Change in tactics and strategy

Members of al-Aqsa Martyrs' Brigades, Hamas, and the Palestinian Islamic Jihad have been less able to conduct attacks in Israel, the numbers of which have decreased in areas where the barrier has been completed.[54] Daniel Ayalon, Israel's ambassador to the United States, suggested that reduced ability to conduct attacks would "save the political process" because the barrier would neutralize the ability of militant groups "to hold that process hostage" by conducting these acts.[55]

In his November 2006 interview with Al-Manar TV, Palestinian Islamic Jihad leader Ramadan Salah said that the barrier is an important obstacle, and that "if it weren’t there, the situation would be entirely different."[56]

Figure 1: Real Annual GDP Growth, West Bank. Source: CIA World Factbook, World Bank[57].

Economic changes

Real GDP growth in the West Bank increased modestly in 2003, 2004, and 2005 after declining in 2000, 2001, and 2002 (see Figure 1). However, these drops in economic productivity came before the construction of the barrier began. In 2005, the PNA Ministry of Finance cited the 2003 "construction of the separation wall" as one reason for the depressed Palestinian economic activity.[57]

According to the Palestinian Negotiations Affairs Department (NAD) and other sources, much of Qalqilyah's farmland[58][59] now lie outside the barrier, and farmers require permits from Israeli authorities to access their lands that are on the opposite side. In the town of Jayyus, in the district of Qalqilya there are three gates in the barrier for the purpose of admitting farmers with permits to their fields that are open three times a day for a total of 50 minutes,[60] although according to the NAD they have often been arbitrarily closed for extended periods leading to loss of crops, and one of these gates has been closed since August 2004 due to a suicide attack that took place near the gate. The Israeli human rights organisation B'Tselem notes that "thousands of Palestinians have difficulty going to their fields and marketing their produce in other areas of the West Bank. Farming is a primary source of income in the Palestinian communities situated along the Barrier's route, an area that constitutes one of the most fertile areas in the West Bank. The harm to the farming sector is liable to have drastic economic effects on the residents – whose economic situation is already very difficult – and drive many families into poverty."[61][62]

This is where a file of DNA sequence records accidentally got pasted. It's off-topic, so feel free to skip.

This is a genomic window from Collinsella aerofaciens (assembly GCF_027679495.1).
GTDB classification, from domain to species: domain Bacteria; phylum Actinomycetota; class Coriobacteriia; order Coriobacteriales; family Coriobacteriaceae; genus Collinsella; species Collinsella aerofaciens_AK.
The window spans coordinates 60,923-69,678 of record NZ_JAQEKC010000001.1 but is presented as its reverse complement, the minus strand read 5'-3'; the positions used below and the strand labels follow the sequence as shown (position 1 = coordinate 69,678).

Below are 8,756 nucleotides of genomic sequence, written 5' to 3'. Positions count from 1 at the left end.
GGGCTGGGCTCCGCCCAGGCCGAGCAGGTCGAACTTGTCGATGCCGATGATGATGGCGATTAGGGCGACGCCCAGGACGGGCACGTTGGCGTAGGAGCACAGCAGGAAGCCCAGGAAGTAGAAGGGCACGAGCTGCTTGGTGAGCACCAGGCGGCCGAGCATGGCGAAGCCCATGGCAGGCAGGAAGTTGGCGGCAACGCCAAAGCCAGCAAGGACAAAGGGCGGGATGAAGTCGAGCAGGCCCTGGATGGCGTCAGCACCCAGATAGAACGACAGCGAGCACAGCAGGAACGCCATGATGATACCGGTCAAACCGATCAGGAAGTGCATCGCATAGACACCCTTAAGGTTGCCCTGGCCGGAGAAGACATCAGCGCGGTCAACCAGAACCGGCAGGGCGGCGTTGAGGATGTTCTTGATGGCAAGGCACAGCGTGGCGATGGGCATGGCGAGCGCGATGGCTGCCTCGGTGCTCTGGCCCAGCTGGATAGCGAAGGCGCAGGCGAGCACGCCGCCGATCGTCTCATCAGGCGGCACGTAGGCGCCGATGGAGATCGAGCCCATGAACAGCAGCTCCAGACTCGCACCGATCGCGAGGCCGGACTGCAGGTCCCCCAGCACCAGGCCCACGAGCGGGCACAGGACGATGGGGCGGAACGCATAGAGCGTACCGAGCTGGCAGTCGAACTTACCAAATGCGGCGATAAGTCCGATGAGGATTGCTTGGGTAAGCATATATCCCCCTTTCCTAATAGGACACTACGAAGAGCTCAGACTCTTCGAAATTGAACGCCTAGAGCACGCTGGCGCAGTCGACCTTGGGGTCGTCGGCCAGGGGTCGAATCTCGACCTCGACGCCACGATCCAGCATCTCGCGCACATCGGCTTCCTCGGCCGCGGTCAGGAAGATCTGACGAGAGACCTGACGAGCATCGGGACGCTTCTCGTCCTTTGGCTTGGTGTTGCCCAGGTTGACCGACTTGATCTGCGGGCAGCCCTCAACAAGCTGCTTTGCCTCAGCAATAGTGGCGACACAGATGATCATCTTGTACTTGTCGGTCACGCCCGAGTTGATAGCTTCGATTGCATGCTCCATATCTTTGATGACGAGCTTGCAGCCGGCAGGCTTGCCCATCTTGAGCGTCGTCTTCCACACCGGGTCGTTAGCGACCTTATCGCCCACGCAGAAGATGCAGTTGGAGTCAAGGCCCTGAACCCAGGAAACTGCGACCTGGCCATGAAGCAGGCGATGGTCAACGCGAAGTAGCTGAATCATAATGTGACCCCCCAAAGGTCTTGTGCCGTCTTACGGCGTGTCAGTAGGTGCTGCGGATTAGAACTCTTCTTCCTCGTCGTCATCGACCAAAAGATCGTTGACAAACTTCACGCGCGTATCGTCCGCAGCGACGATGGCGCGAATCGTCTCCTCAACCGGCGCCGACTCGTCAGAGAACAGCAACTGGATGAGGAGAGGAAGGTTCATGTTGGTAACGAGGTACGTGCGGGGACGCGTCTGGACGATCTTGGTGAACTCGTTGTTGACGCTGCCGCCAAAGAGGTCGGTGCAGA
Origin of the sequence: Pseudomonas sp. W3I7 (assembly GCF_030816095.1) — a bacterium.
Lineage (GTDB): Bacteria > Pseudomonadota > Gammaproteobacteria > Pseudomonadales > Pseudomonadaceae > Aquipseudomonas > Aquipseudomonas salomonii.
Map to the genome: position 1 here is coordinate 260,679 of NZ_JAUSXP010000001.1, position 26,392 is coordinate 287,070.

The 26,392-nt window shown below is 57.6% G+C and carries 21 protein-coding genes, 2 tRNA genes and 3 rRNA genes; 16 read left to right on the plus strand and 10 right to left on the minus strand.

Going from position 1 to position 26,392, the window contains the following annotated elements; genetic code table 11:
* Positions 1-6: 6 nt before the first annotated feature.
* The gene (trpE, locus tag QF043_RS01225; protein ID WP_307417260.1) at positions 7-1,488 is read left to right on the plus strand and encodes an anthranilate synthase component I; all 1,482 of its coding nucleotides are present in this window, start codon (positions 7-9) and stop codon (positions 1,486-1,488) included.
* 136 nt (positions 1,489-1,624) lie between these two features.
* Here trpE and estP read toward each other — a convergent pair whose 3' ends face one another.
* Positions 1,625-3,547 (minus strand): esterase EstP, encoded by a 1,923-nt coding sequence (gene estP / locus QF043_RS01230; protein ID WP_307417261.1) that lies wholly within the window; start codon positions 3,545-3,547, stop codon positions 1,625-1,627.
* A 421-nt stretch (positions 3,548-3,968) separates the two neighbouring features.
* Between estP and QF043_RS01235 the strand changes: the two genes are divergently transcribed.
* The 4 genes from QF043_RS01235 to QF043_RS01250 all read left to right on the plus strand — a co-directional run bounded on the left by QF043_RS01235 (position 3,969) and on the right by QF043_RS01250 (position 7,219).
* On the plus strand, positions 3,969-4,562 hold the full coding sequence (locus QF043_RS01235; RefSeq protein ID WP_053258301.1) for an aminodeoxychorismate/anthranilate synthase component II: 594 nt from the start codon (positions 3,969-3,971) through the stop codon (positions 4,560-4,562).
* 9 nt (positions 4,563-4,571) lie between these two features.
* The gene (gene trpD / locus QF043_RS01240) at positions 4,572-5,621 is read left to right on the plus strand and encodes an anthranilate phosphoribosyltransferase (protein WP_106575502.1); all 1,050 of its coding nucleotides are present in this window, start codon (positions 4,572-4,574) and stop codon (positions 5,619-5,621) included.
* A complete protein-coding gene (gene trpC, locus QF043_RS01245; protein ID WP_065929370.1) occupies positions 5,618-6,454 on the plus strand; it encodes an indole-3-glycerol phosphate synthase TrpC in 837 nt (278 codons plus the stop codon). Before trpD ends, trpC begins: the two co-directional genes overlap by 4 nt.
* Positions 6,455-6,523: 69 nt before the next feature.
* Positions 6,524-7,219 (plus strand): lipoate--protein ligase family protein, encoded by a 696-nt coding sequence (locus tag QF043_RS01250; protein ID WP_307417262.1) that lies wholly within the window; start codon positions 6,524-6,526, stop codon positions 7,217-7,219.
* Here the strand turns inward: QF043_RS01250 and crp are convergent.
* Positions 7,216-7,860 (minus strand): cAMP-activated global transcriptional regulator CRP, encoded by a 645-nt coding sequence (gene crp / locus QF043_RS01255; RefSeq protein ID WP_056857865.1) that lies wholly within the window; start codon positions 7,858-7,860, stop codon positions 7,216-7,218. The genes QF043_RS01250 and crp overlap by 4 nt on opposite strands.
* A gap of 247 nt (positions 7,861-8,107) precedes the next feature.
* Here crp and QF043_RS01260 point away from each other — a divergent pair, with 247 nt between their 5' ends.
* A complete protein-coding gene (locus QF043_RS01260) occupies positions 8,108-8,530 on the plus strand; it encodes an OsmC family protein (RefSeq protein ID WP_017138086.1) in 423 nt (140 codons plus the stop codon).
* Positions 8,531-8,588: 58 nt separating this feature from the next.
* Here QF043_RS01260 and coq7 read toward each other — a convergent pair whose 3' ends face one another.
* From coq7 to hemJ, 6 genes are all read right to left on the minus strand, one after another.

Legal status

Israeli Supreme Court rulings

On two occasions the Israeli government has been instructed by the Supreme Court of Israel to alter the route of the barrier to ensure that negative impacts on Palestinians would be minimized and proportional.[63][64]

United Nations and International Court of Justice